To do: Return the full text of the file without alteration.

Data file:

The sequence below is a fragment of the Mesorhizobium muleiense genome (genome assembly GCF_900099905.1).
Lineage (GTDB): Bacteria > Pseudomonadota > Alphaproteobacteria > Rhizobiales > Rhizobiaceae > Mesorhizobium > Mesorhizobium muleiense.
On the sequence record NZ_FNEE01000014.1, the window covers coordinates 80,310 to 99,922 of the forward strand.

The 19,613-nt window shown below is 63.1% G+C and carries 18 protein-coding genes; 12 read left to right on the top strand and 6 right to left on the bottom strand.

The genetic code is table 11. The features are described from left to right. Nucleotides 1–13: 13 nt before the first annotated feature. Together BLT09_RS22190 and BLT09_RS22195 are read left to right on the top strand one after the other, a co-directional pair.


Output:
The sequence below is a fragment of the Mesorhizobium muleiense genome (genome assembly GCF_900099905.1).
Lineage (GTDB): Bacteria > Pseudomonadota > Alphaproteobacteria > Rhizobiales > Rhizobiaceae > Mesorhizobium > Mesorhizobium muleiense.
On the sequence record NZ_FNEE01000014.1, the window covers coordinates 80,310 to 99,922 of the forward strand.

The 19,613-nt window shown below is 63.1% G+C and carries 18 protein-coding genes; 12 read left to right on the top strand and 6 right to left on the bottom strand.

The genetic code is table 11. The features are described from left to right. Nucleotides 1–13: 13 nt before the first annotated feature. Together BLT09_RS22190 and BLT09_RS22195 are read left to right on the top strand one after the other, a co-directional pair.